Finding the ‘True Why’
Silliman University held its 10th Summer Commencement with 163 graduates on May 19 at the Silliman Church. Guest speaker was Board of Trustees member, lawyer May Saga Pono, who analyzed the What, How, and Why of becoming what one wants to become.
“Society makes sure that young children start thinking about what they want to become as early as possible,” observed Pono, who is a practicing lawyer in Cebu City and CEO of Maia Gianna Organic Manufacturing.
In fact, she said, parents start thinking about what they want their child to be even before she is born. Then, even before she starts talking, the parents tell her what they want her to be. And, when the kid is older, people around her would ask “one of the most popular questions ever asked of kids: What do you want to be when you grow up?”
“When the children are older, we shift from the What to the How…We start telling the child how she can become what she wants to become,” she observed, adding that we then start to give the child the rules on how to get there, including: Wake up early; Do your assignment; and No boyfriend until you graduate.
Pono, who graduated magna cum laude in political science and cum laude in law both at Silliman University opined that society is deeply concerned about the How of becoming. “We are fixated on the How,” she remarked.
She qualified that there is nothing wrong with wanting to know How. “But what is wrong is that we stop at How,” she said. “We spend all of our energy learning the How. In the process we forget that there is a third and even more important question to ask, and that question is, Why.”
Why do we want to be what we want to be?
She proceeded to ask the graduates, “Should our Why be all about Me? Shouldn’t our Why be able to transcend beyond ourselves and find meaning and purpose in something higher, bigger, and more permanent than our fleeting mortalities?”
She shared further that she does not agree that it is okay to be poor because God loves the humble. “It is not okay to be poor, because if you are poor, your ability to help other people is limited. You cannot give what you do not have. It is good to be rich, because the richer you are, the more people you can help. And, you can definitely be rich and be humble at the same time,” she argued. “It is never about how much money you have. It is about what you spend (your money) on.”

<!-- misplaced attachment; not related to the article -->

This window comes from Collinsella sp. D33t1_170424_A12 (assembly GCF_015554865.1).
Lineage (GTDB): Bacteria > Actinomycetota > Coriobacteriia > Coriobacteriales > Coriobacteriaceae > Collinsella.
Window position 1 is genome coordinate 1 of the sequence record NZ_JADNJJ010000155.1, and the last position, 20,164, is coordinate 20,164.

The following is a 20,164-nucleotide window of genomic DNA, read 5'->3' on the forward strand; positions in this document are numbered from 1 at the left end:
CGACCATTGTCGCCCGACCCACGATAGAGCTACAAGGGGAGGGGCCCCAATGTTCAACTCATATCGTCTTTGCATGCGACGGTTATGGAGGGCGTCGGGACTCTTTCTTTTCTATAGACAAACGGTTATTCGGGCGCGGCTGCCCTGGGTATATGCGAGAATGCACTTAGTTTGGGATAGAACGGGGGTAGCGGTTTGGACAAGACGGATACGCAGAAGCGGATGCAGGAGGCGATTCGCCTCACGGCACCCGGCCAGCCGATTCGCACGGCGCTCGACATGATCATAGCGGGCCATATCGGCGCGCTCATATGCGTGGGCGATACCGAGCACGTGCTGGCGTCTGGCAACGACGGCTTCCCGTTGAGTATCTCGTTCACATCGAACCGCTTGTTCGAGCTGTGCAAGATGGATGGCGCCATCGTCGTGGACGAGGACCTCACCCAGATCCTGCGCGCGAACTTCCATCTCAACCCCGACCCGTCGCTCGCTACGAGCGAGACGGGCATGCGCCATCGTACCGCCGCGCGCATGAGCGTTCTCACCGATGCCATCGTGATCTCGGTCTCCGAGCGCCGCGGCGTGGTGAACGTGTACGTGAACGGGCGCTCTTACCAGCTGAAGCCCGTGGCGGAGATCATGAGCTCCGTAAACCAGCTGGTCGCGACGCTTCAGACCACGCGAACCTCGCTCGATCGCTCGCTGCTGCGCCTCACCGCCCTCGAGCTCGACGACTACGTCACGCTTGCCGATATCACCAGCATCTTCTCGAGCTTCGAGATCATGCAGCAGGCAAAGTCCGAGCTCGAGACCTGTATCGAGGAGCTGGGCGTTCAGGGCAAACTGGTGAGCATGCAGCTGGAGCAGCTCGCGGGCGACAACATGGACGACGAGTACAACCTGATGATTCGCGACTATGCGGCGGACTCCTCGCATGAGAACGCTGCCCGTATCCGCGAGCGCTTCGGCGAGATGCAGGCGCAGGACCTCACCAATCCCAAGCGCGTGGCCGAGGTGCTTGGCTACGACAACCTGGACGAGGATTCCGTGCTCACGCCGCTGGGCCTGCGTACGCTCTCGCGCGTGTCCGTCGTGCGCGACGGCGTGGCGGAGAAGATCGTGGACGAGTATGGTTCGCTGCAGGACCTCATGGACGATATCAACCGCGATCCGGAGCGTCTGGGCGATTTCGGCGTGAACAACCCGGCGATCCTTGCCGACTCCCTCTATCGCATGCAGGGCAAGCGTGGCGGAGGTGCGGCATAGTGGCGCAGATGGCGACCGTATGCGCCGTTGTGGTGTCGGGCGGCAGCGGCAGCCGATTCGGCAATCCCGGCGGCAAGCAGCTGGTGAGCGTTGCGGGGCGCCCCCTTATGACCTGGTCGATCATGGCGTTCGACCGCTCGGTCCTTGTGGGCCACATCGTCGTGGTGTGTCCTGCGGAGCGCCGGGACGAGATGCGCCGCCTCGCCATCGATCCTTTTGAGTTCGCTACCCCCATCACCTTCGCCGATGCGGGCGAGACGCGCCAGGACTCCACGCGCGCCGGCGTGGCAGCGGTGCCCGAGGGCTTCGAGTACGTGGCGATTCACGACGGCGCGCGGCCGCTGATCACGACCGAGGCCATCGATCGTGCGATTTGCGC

For Christians, she emphasized, the Why should reflect God’s reason for creating mankind. She said the Bible says God created us in His own image; therefore, she said, we are reflections of who God is. God expects us to make Him look good.
“We were not created by God so we can glorify ourselves with big houses, or flashy cars, or Louie Vuitton bags. We were not created to honor ourselves with recognitions and awards. God created us so we can bring glory, not to ourselves, but to Him,” she elucidated.
She quoted Isaiah, who said we glorify God if we “bind up the brokenhearted; proclaim freedom to the captives; release prisoners from darkness, and comfort those who grieve and despair.” That, she told the graduates, is our “true Why” – the reason why we are here, and should be the reason why they want to be what they want to be.
In closing, she urged the graduates to ask themselves: What is your Why? Why do you want to be what you want to be? And, is your Why in alignment with the purpose for which God has created you?
“Unless you find the correct answer to your Why, you will have lived your life in vain,” she told them positively. “You will stand on top of your success one day, and find everything to be without meaning. And, that will be the saddest day of your life.”*With reports from SU OIP
back to top